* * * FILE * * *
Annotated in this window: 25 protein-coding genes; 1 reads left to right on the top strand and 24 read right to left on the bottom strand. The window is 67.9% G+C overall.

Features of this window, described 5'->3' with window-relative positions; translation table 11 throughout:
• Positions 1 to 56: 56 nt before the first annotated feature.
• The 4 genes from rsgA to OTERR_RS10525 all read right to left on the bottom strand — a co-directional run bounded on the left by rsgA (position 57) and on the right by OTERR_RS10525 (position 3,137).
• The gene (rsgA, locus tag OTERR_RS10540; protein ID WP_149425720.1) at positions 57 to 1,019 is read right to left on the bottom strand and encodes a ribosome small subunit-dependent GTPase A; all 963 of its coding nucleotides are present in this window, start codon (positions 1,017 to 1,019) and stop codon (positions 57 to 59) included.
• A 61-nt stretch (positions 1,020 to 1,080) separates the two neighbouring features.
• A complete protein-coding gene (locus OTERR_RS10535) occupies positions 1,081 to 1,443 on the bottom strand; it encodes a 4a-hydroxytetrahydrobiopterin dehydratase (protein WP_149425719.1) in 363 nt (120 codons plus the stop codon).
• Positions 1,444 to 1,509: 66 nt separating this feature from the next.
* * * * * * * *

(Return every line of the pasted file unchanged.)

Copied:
Annotated in this window: 25 protein-coding genes; 1 reads left to right on the top strand and 24 read right to left on the bottom strand. The window is 67.9% G+C overall.

Features of this window, described 5'->3' with window-relative positions; translation table 11 throughout:
• Positions 1 to 56: 56 nt before the first annotated feature.
• The 4 genes from rsgA to OTERR_RS10525 all read right to left on the bottom strand — a co-directional run bounded on the left by rsgA (position 57) and on the right by OTERR_RS10525 (position 3,137).
• The gene (rsgA, locus tag OTERR_RS10540; protein ID WP_149425720.1) at positions 57 to 1,019 is read right to left on the bottom strand and encodes a ribosome small subunit-dependent GTPase A; all 963 of its coding nucleotides are present in this window, start codon (positions 1,017 to 1,019) and stop codon (positions 57 to 59) included.
• A 61-nt stretch (positions 1,020 to 1,080) separates the two neighbouring features.
• A complete protein-coding gene (locus OTERR_RS10535) occupies positions 1,081 to 1,443 on the bottom strand; it encodes a 4a-hydroxytetrahydrobiopterin dehydratase (protein WP_149425719.1) in 363 nt (120 codons plus the stop codon).
• Positions 1,444 to 1,509: 66 nt separating this feature from the next.